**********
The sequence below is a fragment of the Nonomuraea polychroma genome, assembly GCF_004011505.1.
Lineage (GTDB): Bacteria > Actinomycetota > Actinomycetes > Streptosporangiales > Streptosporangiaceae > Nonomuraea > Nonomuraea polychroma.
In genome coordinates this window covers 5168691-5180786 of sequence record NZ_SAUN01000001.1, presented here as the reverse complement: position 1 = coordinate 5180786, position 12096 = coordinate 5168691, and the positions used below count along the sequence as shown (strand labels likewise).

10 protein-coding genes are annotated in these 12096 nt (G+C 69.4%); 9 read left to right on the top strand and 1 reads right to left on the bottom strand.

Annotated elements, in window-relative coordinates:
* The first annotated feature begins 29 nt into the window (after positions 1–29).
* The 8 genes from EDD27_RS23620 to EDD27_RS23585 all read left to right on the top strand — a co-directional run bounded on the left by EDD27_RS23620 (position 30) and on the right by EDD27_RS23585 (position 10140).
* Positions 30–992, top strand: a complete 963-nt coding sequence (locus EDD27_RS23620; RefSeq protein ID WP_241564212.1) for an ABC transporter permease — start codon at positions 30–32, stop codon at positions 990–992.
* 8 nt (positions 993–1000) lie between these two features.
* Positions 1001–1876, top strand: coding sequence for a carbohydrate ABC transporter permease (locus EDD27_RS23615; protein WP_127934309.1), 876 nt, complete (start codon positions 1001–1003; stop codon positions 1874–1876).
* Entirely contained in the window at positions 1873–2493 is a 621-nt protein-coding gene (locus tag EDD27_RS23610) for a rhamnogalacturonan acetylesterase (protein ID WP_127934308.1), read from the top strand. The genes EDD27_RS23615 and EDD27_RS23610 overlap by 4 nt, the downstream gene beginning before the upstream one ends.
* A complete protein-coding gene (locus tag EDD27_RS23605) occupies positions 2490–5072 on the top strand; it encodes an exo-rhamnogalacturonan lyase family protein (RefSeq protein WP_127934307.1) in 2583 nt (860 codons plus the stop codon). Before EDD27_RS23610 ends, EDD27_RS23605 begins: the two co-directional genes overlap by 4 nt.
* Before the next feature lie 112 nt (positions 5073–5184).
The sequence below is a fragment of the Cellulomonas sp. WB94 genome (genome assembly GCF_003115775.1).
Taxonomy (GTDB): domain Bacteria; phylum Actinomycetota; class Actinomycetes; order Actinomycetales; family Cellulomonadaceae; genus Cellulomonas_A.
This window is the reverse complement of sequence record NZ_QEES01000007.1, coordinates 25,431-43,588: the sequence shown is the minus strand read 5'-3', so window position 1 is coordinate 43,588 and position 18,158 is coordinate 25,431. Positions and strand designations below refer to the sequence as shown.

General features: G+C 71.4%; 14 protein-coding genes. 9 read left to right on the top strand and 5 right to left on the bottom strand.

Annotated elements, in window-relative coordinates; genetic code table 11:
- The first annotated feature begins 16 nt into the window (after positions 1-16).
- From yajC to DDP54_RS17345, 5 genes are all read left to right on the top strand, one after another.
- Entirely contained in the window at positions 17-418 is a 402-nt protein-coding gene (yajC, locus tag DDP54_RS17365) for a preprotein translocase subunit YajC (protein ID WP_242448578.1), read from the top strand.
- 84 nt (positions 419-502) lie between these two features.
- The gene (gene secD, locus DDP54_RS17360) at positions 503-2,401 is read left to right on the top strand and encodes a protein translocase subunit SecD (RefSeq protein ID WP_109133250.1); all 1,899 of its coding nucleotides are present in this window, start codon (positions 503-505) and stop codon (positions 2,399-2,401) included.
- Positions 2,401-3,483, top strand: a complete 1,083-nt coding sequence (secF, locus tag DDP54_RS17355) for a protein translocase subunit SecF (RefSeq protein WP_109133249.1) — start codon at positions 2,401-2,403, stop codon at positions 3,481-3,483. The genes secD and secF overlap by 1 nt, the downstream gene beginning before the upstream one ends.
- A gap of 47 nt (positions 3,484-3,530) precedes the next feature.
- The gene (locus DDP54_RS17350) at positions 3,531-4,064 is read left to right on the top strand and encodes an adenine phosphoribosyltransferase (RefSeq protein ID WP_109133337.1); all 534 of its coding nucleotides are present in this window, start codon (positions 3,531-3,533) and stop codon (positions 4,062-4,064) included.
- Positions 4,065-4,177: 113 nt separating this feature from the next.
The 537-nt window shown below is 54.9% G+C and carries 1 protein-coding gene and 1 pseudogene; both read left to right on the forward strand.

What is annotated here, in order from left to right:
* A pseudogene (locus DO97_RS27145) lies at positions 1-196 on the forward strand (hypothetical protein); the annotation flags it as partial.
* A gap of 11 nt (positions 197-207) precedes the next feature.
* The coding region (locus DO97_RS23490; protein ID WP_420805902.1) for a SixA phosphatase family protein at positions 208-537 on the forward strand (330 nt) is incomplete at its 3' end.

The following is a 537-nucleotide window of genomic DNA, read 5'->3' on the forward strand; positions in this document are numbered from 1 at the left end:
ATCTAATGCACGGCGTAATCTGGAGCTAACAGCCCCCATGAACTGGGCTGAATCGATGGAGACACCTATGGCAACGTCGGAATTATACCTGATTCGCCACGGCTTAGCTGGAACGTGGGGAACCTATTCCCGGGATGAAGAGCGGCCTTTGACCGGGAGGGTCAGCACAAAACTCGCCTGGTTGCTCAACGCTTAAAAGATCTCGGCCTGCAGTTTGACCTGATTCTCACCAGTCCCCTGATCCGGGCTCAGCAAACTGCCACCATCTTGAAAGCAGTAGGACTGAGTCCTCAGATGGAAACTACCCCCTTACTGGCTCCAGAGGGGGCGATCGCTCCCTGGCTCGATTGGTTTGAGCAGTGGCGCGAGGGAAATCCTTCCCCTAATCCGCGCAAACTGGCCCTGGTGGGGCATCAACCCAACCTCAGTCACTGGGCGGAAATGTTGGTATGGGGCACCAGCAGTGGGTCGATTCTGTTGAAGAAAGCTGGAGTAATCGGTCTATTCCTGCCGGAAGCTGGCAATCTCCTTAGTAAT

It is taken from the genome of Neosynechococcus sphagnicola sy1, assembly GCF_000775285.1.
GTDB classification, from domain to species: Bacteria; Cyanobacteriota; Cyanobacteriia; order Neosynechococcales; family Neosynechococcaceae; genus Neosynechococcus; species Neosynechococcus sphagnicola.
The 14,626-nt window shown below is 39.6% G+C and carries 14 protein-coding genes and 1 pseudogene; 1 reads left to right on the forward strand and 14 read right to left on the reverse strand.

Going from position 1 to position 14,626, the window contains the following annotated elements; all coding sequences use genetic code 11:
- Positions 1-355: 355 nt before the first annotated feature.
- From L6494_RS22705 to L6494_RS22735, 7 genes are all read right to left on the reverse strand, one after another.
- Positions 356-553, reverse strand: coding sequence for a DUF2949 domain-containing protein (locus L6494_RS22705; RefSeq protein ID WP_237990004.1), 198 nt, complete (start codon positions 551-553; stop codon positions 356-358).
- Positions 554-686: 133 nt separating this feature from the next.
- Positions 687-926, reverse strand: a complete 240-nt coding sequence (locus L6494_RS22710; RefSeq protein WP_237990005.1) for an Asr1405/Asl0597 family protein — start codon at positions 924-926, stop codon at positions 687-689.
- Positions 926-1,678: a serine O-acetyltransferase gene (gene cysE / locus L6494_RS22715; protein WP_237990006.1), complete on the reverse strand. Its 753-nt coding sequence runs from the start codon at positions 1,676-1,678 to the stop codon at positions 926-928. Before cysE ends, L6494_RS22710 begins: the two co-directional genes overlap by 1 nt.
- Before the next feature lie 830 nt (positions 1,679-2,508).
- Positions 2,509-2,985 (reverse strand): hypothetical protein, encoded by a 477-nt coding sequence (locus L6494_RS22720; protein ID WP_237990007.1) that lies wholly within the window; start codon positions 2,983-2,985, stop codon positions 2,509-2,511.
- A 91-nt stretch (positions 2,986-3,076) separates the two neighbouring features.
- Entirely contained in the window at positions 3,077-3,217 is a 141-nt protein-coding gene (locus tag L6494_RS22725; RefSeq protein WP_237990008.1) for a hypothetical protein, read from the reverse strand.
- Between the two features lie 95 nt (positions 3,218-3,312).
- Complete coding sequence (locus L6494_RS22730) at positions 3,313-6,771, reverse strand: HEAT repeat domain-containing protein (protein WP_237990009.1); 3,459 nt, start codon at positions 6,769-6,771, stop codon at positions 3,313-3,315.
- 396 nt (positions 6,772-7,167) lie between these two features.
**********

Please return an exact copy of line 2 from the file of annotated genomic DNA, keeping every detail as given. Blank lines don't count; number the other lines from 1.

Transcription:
Lineage (GTDB): Bacteria > Actinomycetota > Actinomycetes > Streptosporangiales > Streptosporangiaceae > Nonomuraea > Nonomuraea polychroma.